calcutta high court

Calcutta High Court: A single-judge bench comprising of Shampa Dutt (Paul),* J., held that there has been a serious miscarriage of justice in this case and set aside the impugned order passed by the Metropolitan Magistrate, acquitting the accused under Section 256 of the CrPC. The Court restored the Complaint case to its own file and directed the trial court to continue the proceedings against the accused from the stage before the dismissal and dispose of the case within six months.

Factual Matrix

In the instant matter, the present appeal is preferred against an order dated 06-08-2016 passed by the Metropolitan Magistrate, had dismissed a case under Section 256 of the CrPC and acquitted the accused.

The appellant is a public organization dealing with public funds. The respondents 3 to 5 are the partners responsible for the day-to-day administration of the partnership firm, Visual Graph. The appellant had sanctioned and disbursed loans to the respondents, and when the loan payments were not honored, the appellant issued a legal notice under Section 138 of the Negotiable Instruments Act, 1881.

However, due to certain unforeseen circumstances affecting the appellant’s legal counsel, the case was dismissed on 06-08-2016. The appellant subsequently filed a revisional application, which was also dismissed. The appellant now seeks to restore the complaint case.


The appellant contended that the trial judge erred in law by acquitting the accused without giving the appellant a fair opportunity to present their case. On the other hand, the State supported the magistrate’s decision to dismiss the case and acquit the accused.

Court’s Assessment

On reviewing the materials on record, the Court observed that the complaint case was filed on 28-09-2008, and the complainant had presented evidence and documents. The complainant was present on most hearing dates, except for a few occasions. The case continued for eight years until 04-07-2016, when the complainant was absent, and subsequently, the case was dismissed on 06-08-2016 under Section 256 of the CrPC.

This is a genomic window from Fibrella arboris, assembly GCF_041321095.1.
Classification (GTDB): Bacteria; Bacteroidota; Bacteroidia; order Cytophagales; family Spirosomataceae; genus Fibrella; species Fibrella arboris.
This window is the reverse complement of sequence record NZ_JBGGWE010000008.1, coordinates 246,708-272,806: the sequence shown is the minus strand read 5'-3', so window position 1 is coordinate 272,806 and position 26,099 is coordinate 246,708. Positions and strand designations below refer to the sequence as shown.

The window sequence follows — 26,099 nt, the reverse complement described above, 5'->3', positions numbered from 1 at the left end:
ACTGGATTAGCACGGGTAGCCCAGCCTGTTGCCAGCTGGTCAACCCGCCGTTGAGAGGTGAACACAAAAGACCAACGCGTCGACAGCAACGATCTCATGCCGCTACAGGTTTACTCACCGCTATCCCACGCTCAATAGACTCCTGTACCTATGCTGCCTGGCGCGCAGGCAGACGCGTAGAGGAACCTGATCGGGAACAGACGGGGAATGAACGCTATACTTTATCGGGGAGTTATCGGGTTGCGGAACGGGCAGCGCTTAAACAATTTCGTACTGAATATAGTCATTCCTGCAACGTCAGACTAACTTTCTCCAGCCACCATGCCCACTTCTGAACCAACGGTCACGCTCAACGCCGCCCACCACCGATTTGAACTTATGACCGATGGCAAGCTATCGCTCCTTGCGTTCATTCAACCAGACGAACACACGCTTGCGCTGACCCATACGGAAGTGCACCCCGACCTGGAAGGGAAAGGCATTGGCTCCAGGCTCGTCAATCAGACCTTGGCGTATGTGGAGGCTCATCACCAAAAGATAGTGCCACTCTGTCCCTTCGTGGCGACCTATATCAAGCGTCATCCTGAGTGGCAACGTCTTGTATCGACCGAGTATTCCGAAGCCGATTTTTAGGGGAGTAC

The Court examined Section 256 of the CrPC which deals with the non-appearance or death of the complainant and observed that if the complainant’s presence was not necessary for the case, the magistrate could dispense with it and proceed with the case.

The Court cited BLS Infrastructure Ltd. v. Rajwant Singh, (2023) 4 SCC 326, and emphasized that when the prosecution had already examined its witnesses, an order of acquittal should not be passed merely on the complainant’s non-appearance.

Court’s Verdict

Considering the facts on record and the judgment in BLS Infrastructure Ltd. (Supra), the Court held that there has been a serious miscarriage of justice. The Court set aside the order dated 06-08-2016 and restored the complaint case to its original file. The Court directed the trial court to proceed against the accused from the stage before dismissal and to dispose of the case within six months, in accordance with the law. The appeal is allowed.

[West Bengal Financial Corpn. v. State of W.B., 2023 SCC OnLine Cal 2652, order dated 06-09-2023]

*Judgment by Justice Shampa Dutt (Paul)

Advocates who appeared in this case :

Ms. Jharna Biswas, Counsel for the Appellant

Mr. Madhusudan Sur, ld. APP Mr. Manoranjan Mahata, Counsel for the State

Mr. Santanu Talukdar, Counsel for the Respondent

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